Diagnosis of Martorell HYTILU is essentially clinical, although it has its own characteristic histology, which will reveal obstruction of the subcutaneous arterioles. The etiology and pathogenesis of the lesion are still not fully understood, although some studies associate the lesion with a history of long-term hypertension; however, hypertension, whether properly managed or not, is not considered sufficient and must therefore be associated with other abnormalities. The lesion is frequently associated with underlying diseases such as diabetes, obesity, chronic venous insufficiency, and peripheral artery disease. The most common local management option is dressing in a moist environment with bioactive bandages, despite the fact that this does not control the inflammatory process in Martorell HYTILU.1,2 Different authors have reported the analgesic effect of fine punch grafting in Martorell HYTILU.2,4 These split-thickness “postage-stamp” grafts, obtained using a punch, curette, or scalpel, include the epidermis and dermis, down to the superficial papillary dermis.5 In wounds with a considerable amount of slough, although the graft does not take adequately, vasodilating cytokines, growth factors and angiogenic factors are still released, which allows for modulation in arteriolar vasospasm.6 The analgesic effect of punch grafting, without prior administration of analgesics, has been reported 5hours after the grafting procedure, with regression of the erythematous-violaceous halo between 3 and 17 days after the graft.4,5

Adjuvant negative-pressure therapy is an interesting therapeutic option for promoting punch graft take, mainly in suboptimal beds and beds in complicated anatomical locations, such as the Achilles tendon.7

In our 3 cases of Martorell HYTILU, punch grafting allowed for healing periods of less than 2 months, with control of the associated pain. It is a safe and efficient therapeutic option that is easy to apply in the outpatient setting, with low additional morbidity for the patient.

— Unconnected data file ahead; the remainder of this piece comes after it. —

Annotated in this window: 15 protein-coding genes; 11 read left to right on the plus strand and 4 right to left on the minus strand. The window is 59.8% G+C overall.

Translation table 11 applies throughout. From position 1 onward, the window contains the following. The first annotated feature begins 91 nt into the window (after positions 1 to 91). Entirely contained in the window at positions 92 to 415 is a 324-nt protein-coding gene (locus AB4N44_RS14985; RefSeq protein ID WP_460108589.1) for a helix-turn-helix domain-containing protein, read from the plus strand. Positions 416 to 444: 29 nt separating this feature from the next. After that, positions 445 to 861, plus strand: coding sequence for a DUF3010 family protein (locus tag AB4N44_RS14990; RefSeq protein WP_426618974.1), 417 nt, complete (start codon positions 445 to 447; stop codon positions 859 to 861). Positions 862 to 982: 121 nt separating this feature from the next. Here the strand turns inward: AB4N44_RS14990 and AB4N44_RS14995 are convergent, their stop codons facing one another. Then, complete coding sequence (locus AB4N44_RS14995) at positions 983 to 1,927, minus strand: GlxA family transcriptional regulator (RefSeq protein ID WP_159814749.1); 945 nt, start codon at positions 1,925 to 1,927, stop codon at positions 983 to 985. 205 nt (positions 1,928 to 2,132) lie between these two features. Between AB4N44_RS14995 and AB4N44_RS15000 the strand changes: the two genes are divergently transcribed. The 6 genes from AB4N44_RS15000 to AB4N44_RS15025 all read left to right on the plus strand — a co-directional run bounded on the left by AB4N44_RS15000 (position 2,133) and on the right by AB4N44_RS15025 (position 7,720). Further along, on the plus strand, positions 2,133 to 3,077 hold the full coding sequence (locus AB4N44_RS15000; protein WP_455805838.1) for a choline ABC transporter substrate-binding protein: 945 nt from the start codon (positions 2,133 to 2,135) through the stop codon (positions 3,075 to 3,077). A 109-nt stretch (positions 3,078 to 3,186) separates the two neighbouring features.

Conflicts of Interest

The authors declare that they have no conflicts of interest.

References
[1]
J.D. Vuerstaek, S.W. Reeder, C.J. Henquet, H.A. Neumann.
Arteriolosclerotic ulcer of Martorell.
J Eur Acad Dermatol Venereol, 24 (2010), pp. 867-874
[2]
J. Hafner, S. Nobbe, H. Partsch, S. Läuchli, D. Mayer, B. Amann-Vesti, et al.
Martorell hypertensive ischemic leg ulcer: A model of ischemic subcutaneous arteriolosclerosis.
Arch Dermatol, 146 (2010), pp. 961-968
[3]
M. Revol, J.M. Servant.
Greffes cutanées. En: Encycl Med Chir (EMC). Techniques chirurgicales. Chirurgie plastique reconstructive et esthétique.
Elsevier-Masson, (2010), pp. 45-70
[4]
C. Fourgeaud, G. Mouloise, U. Michon-Pasturel, S. Bonhomme, I. Lazareth, S. Meaume, et al.
Interest of punch skin grafting for the treatment of painful ulcers.
J Mal Vasc, 41 (2016), pp. 323-328
[5]
A. Nordström, C. Hansson.
Punch-grafting to enhance healing and to reduce pain in complicated leg and foot ulcers.
Acta Derm Venereol, 88 (2008), pp. 389-391
[6]
S. Meaume, C. Debure, I. Lazareth, L. Teot.
L’ulcère de jambe chez la personne âgée.
Edition John Libbey Eurotext, (2002), pp. 110p
[7]
J.D. Vuerstaek, T. Vainas, J. Wuite, P. Nelemans, M.H. Neumann, J.C. Veraart.
State-of-the-art treatment of chronic leg ulcers: A randomized controlled trial comparing vacuum-assisted closure (VAC) with modern wound dressings.
J Vasc Surg, 44 (2006), pp. 1029-1037

Please cite this article as: Guisado Muñoz S. Tratamiento de la úlcera isquémica hipertensiva de Martorell con microinjertos autólogos en sello. Actas Dermosifiliogr. 2019;110:689–690.

Copyright © 2018. Elsevier España, S.L.U. and AEDV
Idiomas
Actas Dermo-Sifiliográficas (English Edition)

Subscribe to our newsletter

Article options
Tools
es en

¿Es usted profesional sanitario apto para prescribir o dispensar medicamentos?

Are you a health professional able to prescribe or dispense drugs?